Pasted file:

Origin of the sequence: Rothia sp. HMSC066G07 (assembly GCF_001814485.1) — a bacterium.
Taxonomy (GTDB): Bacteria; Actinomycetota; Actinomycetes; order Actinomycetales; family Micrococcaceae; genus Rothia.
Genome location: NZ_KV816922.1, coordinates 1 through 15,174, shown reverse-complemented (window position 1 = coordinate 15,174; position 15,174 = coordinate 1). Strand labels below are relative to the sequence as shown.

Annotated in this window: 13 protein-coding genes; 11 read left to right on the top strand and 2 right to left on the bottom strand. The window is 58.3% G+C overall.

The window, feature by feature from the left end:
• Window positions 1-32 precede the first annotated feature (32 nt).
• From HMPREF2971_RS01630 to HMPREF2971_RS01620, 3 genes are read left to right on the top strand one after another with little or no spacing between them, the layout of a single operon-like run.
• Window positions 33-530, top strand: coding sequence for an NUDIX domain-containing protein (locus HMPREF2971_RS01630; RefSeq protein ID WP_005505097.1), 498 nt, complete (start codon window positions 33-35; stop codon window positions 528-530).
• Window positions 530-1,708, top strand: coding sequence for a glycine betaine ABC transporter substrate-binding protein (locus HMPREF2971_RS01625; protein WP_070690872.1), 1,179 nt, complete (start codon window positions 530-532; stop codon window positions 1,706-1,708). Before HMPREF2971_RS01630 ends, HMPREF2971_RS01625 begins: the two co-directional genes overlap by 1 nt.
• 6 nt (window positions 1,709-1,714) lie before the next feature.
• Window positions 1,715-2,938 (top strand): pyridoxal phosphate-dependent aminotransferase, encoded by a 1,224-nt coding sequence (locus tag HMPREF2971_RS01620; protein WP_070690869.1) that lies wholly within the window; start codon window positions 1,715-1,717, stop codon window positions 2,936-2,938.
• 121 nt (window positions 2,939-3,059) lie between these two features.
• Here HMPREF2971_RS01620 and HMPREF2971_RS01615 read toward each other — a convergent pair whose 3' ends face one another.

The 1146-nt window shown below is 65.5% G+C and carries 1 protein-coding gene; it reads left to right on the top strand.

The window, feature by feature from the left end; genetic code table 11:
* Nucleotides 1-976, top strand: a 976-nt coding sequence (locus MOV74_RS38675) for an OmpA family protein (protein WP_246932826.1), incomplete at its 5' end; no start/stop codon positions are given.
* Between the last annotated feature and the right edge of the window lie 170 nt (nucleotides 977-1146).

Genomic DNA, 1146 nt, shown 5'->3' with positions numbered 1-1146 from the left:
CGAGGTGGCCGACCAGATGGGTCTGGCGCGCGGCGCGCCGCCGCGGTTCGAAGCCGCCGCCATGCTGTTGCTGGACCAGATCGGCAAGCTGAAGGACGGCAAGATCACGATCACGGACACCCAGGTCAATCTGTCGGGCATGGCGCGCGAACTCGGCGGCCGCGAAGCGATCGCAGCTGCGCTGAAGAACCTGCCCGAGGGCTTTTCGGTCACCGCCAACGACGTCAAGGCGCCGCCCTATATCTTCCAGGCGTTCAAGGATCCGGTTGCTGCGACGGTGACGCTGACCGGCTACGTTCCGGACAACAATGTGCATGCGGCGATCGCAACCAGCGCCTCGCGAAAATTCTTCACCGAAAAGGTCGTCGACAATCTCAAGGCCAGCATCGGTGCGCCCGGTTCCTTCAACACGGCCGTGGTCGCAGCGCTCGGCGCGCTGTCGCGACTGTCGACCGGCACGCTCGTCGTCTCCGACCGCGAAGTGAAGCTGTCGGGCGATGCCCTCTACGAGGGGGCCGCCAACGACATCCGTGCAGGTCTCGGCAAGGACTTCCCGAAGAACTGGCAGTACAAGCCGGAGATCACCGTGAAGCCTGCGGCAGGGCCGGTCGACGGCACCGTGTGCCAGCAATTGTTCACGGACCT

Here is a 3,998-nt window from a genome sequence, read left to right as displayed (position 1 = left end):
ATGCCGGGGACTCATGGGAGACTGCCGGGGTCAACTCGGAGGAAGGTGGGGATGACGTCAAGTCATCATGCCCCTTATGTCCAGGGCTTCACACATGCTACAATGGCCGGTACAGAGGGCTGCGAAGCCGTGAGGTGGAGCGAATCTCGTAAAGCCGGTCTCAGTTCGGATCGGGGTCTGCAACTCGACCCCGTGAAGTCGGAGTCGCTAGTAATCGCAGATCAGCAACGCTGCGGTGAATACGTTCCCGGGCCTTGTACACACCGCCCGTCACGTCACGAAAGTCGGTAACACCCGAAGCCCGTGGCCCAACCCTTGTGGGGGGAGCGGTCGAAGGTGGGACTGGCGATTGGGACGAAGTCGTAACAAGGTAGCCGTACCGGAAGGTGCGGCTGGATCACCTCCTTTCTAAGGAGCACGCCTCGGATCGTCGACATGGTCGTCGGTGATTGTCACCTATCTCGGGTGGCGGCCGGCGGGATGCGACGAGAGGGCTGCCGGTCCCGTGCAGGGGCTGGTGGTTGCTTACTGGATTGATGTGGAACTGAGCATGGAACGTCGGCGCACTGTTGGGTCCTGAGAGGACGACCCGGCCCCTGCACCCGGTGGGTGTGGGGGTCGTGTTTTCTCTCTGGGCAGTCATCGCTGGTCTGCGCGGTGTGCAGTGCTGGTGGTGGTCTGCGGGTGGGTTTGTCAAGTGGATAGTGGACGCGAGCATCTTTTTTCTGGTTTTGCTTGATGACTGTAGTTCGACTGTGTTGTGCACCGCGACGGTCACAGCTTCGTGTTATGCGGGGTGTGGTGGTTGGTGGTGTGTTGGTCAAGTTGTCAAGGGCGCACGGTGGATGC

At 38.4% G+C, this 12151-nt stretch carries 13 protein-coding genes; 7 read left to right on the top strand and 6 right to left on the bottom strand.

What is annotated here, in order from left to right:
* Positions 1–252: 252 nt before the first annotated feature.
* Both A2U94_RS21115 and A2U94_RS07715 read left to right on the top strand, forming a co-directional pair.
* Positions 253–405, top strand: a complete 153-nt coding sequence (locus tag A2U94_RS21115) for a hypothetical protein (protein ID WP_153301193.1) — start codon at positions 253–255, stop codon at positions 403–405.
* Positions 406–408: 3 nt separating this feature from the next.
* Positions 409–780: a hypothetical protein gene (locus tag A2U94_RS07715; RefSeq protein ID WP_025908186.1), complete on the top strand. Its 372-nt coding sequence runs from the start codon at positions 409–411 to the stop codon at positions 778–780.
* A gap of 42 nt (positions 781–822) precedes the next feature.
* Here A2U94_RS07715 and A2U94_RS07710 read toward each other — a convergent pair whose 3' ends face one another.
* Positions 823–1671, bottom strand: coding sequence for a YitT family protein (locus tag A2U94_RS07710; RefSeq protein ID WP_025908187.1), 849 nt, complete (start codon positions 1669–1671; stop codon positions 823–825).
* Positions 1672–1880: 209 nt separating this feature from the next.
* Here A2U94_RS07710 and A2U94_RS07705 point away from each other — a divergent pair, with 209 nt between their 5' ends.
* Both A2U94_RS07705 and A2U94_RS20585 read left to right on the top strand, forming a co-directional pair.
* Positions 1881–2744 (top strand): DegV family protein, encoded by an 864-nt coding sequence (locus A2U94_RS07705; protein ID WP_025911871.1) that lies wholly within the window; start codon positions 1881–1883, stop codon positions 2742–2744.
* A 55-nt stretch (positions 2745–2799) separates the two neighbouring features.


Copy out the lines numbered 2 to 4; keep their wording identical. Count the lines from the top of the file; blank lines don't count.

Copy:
Taxonomy (GTDB): Bacteria; Actinomycetota; Actinomycetes; order Actinomycetales; family Micrococcaceae; genus Rothia.
Genome location: NZ_KV816922.1, coordinates 1 through 15,174, shown reverse-complemented (window position 1 = coordinate 15,174; position 15,174 = coordinate 1). Strand labels below are relative to the sequence as shown.

Annotated in this window: 13 protein-coding genes; 11 read left to right on the top strand and 2 right to left on the bottom strand. The window is 58.3% G+C overall.